May 16, 2013 12:01pm PT by Lesley Goldberg
TV Upfronts By the Numbers: Dramas Double, Family Comedies Surge
"More" is the word for the 2013-14 season. Following a season that had only 10 of 37 shows earning a second season, the broadcast networks are upping their game in a bid to find the next hit, ordering 54 new scripted series. Of that number, seven were off-cycle or straight-to-series orders as the networks continue to push toward year-round programming.
Here's a look at how the Big 5 networks are preparing for the 2013-14 season on the drama and comedy side, with single-camera fare up three (15 vs. 12) year-over-year.
Total scripted series orders 2013: 52*
Of the 53, 46 went through the traditional pilot process, with six earning straight-to-series orders, including The Michael J. Fox Show, and event series 24: Live Another Day and Wayward Pines, plus one animated show. (Last year, 37 total series were ordered, including the straight pickup for Bryan Fuller's Hannibal, which has yet to be renewed.) While the lack of breakouts and dwindling ratings during the 2012-13 season may be behind the uptick in orders this year, the broadcast networks' continued push to program year-round originals certainly added to that figure, with Fox handing out its first two event series orders as it looks to bridge the gap between summer and fall.
After sinking with Last Resort, ABC again is making a concerted effort to broaden its appeal by courting men, adding Joss Whedon's comic book adaptation Marvel's Agents of S.H.I.E.L.D. and sci-fi effort Resurrection, which stars Omar Epps and centers on a community where the dead mysteriously come back to life. In another example of déjà vu, the Disney-owned network is looking to build its comedy brand on the back of Modern Family. The critically-panned The Neighbors, which launched post-Family and will return for season two, wasn't quite the breakout comedy the network had in mind. This year, ABC is looking to Rebel Wilson (Super Fun Night) and Adam F. Goldberg's semi-autobiographical comedy The Goldbergs.
Series orders 2013: 12 (up 3 vs. 2012)
5 comedies (vs. 4 in 2012)
8 dramas (vs. 5 in 2012)
Single-camera: 5 (vs. 3 in 2012)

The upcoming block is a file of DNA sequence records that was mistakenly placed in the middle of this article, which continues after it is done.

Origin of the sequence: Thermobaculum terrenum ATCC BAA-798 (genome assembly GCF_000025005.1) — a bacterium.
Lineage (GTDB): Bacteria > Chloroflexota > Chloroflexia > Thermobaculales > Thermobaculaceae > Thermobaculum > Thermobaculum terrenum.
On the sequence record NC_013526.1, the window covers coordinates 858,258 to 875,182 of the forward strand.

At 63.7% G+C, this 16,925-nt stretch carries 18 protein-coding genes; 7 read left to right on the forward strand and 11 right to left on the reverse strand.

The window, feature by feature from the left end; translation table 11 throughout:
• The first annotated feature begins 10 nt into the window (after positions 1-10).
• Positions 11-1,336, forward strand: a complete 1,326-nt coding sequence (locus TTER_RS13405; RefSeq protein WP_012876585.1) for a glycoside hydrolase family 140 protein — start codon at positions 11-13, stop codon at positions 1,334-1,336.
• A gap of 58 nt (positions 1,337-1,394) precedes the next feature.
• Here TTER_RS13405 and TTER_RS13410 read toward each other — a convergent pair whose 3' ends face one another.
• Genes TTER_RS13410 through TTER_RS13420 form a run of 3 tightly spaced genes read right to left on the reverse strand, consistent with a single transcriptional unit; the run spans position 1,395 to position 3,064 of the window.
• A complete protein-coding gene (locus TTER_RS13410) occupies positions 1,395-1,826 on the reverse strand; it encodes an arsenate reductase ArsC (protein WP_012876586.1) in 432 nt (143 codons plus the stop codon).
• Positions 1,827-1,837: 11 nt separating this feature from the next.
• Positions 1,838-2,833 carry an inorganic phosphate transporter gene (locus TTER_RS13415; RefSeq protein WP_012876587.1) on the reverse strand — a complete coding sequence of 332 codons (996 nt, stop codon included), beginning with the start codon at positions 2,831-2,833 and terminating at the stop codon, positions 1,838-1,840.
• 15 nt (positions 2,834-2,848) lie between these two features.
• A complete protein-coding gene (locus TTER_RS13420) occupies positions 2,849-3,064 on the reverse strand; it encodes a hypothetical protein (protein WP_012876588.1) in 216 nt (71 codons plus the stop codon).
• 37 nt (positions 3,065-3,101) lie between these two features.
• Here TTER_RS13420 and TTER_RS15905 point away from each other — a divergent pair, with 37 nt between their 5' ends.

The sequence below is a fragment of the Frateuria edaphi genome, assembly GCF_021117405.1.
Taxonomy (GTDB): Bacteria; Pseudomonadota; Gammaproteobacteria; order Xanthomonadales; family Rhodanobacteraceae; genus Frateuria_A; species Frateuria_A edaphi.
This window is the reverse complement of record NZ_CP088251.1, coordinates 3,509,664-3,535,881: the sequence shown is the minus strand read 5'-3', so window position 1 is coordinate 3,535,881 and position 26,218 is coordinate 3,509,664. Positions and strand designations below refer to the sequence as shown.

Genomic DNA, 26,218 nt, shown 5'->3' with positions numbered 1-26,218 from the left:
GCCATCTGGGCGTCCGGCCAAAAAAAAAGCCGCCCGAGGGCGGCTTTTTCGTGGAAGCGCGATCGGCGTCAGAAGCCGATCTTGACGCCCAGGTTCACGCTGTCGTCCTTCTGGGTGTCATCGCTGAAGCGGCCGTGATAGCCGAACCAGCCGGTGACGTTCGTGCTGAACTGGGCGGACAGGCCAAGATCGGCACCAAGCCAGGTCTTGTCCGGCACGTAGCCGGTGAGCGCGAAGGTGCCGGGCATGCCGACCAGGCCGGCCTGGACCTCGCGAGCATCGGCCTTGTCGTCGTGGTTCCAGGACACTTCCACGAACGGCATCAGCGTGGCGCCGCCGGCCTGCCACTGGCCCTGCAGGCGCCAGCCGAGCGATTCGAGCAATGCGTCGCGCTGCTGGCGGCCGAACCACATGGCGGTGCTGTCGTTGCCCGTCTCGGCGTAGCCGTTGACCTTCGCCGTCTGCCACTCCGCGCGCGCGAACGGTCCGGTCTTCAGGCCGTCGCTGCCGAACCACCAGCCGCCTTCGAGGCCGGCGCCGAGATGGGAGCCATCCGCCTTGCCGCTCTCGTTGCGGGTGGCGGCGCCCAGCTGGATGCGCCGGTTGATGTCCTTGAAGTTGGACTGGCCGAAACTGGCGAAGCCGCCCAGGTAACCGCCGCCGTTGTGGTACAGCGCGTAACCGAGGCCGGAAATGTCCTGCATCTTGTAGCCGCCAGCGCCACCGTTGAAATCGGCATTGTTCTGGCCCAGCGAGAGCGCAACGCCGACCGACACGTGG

Multicamera: 0 (vs. 1 in 2012)
With Partners getting the quick hook and Friend Me never premiering, comedy is a top priority for CBS. With How I Met Your Mother coming to an end next season, the first-place network doubled its new comedy offerings to four, betting on the likes of TV vets Chuck Lorre (Mom), Greg Garcia (The Millers) and David E. Kelley (Crazy Ones marks Robin Williams' first series regular role since Mork and Mindy). Also noteworthy: CBS picked up two single-camera efforts (Crazy Ones, Tony Shalhoub's We Are Men) one year after sticking with the cost-effective multicamera format. The network will bow Mom, The Millers, Crazy Ones and We Are Men in the fall, saving Mike and Molly -- which received a full-season order -- for midseason.
Series orders 2013: 9 (up 3 vs. 2012)
6 comedies (vs. 2 in 2012)
3 dramas (vs. 4 in 2012)
Single-camera: 3 (vs. 0 in 2012)
Multicamera: 3 (vs. 2 in 2012)
Fox doubled its drama orders after learning the hard way with The Mob Doctor, axed after one season due to weak ratings. (The only other drama Fox debuted last year, Kevin Bacon's midseason entry The Following, was renewed.) With female-led freshman comedies proving a mixed bag (only The Mindy Project survived), Fox will look to men on Tuesdays to boost its half-hour fortunes. Its new rookie class includes Andy Samberg's Brooklyn Nine-Nine, Geoff Stults' Enlisted, Giovanni Ribisi and Seth Green's Dads (from Seth MacFarlane and the writers behind Ted) as well as Christopher Meloni's return to comedy in Surviving Jack. As Fox shifts to a more year-round schedule, the network also added its first two event series in the 24 revival and M. Night Shyamalan's Wayward Pines.
Series orders 2013: 12* (up 8 vs. 2012)
6 comedies (vs. 3 in 2012)
6 dramas (vs. 2 in 2012)
Single-camera: 4 (vs. 3 in 2012)
Multicamera: 1 (vs. 0 in 2012)
* Includes orders for animated entry Murder Police and event series 24: Live Another Day and Wayward Pines.
Likely none of its freshmen class will see a second season (including the yet-to-air Save Me), and with both 30 Rock and The Office gone, the network has only two returning half-hours in Parks and Recreation and Community. Still, NBC's comedy pickups were down one compared with last year as the network instead added six dramas -- up two. Among the hourlongs are Dick Wolf's Chicago PD, a rare spinoff of a rookie series (Chicago Fire), and The Blacklist, James Spader's buzzy drama. As the beleaguered network looks ahead to the 2013-14 season, it is betting on safe procedurals and risky high-concept efforts to build on the success of Revolution.
Series orders 2013: 14* (up 1 vs. 2012)
6 comedies (vs. 7 in 2012)
8 dramas (vs. 4 in 2012)
Single-camera: 4 (vs. 6 in 2012) 1600, Animal, Go On, TNN, Next Caller, Save Me
Multicamera: 2 (vs. 1 in 2012)
* Includes the straight-to-series order for The Michael J. Fox Show as well as off-cycle dramas Crossbones and Dracula.